Review: Trees #5

Could this series never end please? I’m serious, I can’t get enough of this book and every time it ends it feels too soon. If I didn’t have an exact page count to keep track of I would swear they’re getting shorter, but in reality I believe I’m reading it faster with each issue. This issue produces some fantastic scenes and again plays into my theory that Warren Ellis is writing different genres for each character’s story. I hope that’s the case because if so then it’s one of the most important works in comic literature. Even if it’s not it would still be an impressive story, that try as you might would only work as a comic book.

The issue begins with our political drama as Rahim the leader of the African country that is stuck with its hand out to the rest of the world because its neighbor got the better end of the stick. He’s put missile launchers atop of the “Tree” and we see what they look like for the first time. Low and behold it’s not just legs like we’ve previously witnessed. There’s a reason why the legs/trucks are always so close together they actually feed into a larger structure.

We also check in with Tian Chenglei our artist who has finally found his place in the world, but we have to wonder how long it will last?

Trees_05What’s become one of my favorite stories are the Professor and his new protégé. He continues to walk her through the house which has a long history that feeds into what they’re doing there in a strange way.

What’s proving to be the most interesting is our sci-fi story in the arctic. Last time we saw what Marsh was up to and this issue… we’ll the situation hasn’t improved, but we’re getting a better inkling of what’s going on with the flowers.

This is another great issue. I don’t know if it’s quite as good as issue four, but that’s bound to happen when the story pops at certain places in the plot. Ellis continues to deliver strong dialogue and paces the story incredibly. We check in with four stories, but not an equal amount of time with them. You’d think that because of that one story wouldn’t be as strong as the others, but it’s the opposite. Ellis focuses each chunk in such a way that he doesn’t leave it until there’s been enough substance delivered. I sometimes wonder if he’s just writing pages and sending it to Jason Howard and then Howard actually creates the issue when he’s reached a certain page count.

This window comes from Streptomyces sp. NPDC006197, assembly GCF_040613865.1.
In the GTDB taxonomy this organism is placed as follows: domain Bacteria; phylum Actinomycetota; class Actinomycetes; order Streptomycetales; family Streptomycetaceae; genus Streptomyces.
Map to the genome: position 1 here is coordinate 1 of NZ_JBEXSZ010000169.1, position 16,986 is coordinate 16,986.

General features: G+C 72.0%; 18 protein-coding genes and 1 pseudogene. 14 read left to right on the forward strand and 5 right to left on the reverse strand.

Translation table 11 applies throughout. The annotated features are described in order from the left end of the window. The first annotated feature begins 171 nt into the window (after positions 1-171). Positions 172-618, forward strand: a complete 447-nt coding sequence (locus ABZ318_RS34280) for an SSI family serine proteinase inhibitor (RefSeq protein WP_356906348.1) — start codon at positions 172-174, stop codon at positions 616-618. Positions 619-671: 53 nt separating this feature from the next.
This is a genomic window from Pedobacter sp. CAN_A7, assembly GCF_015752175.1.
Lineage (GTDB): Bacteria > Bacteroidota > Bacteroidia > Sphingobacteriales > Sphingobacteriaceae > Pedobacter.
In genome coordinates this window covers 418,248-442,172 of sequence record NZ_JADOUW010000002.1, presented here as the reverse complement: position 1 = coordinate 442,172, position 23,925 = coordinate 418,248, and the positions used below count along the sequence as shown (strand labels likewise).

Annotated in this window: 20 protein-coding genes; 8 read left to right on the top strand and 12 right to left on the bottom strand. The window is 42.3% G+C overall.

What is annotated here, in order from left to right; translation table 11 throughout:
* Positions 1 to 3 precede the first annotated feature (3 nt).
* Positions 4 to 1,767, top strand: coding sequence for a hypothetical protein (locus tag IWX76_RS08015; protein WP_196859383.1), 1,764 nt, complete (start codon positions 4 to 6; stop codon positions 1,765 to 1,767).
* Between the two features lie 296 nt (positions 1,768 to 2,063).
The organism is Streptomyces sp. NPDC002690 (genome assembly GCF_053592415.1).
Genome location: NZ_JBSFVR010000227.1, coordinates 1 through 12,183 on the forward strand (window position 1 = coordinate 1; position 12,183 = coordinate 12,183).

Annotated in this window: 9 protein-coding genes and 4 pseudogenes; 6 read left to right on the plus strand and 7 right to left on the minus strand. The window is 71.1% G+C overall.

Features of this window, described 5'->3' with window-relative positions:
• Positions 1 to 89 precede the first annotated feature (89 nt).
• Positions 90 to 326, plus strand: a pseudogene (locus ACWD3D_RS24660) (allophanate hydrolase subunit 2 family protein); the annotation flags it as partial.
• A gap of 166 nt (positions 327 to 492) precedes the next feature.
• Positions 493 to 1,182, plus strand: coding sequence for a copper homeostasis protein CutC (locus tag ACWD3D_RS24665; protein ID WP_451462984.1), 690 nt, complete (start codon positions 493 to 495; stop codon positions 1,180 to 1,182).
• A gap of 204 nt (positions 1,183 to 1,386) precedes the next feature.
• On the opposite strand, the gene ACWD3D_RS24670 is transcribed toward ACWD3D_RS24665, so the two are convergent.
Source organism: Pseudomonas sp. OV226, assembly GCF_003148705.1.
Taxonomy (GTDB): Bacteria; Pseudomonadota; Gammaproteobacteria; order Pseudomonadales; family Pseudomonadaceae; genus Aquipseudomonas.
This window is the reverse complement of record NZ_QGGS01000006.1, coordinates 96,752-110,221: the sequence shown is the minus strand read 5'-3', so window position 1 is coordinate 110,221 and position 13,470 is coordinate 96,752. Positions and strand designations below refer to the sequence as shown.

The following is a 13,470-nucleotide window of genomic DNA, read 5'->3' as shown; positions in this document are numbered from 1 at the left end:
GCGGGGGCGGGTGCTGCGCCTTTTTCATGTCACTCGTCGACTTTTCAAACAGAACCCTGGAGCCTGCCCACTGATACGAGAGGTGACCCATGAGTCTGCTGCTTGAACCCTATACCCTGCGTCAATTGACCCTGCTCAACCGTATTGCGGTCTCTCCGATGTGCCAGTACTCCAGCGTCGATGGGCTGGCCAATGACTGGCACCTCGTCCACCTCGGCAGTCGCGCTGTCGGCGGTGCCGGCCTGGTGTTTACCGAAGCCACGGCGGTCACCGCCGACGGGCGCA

Speaking of Howard his artwork supports my theory at times. For instance the scene with the professor the style changes slightly. Suddenly there’s a lot of extra line work which feeds into the lighting of the scene, but also serves to make that section look different from the other stories. With Zhen and Tian it’s cleaner and even the lettering changes. If you think that for one second that Howard isn’t telling as much of this story as Ellis is, then you’re not paying attention.

I know that Ellis has mentioned that he’s working on more of this series, but I’ve yet to hear that Image is planning more after issue six. I hope there’s more because this is definitely one of these best series they’re publishing.

In my opinion this is an important piece of comic literature. I think what the team is doing is incredible and groundbreaking. I know, I know, “groundbreaking” is a buzz word or so commonly used that it’s lost all meaning, but it’s not a word that I use lightly in reviews… in fact this might be the first time. Catch up on this series if you’re not following it already.

Score: 4/5

Writer: Warren Ellis Artist: Jason Howard Publisher: Image Comics Price: $2.99 Release Date: 6/17/14 Format: Print/Digital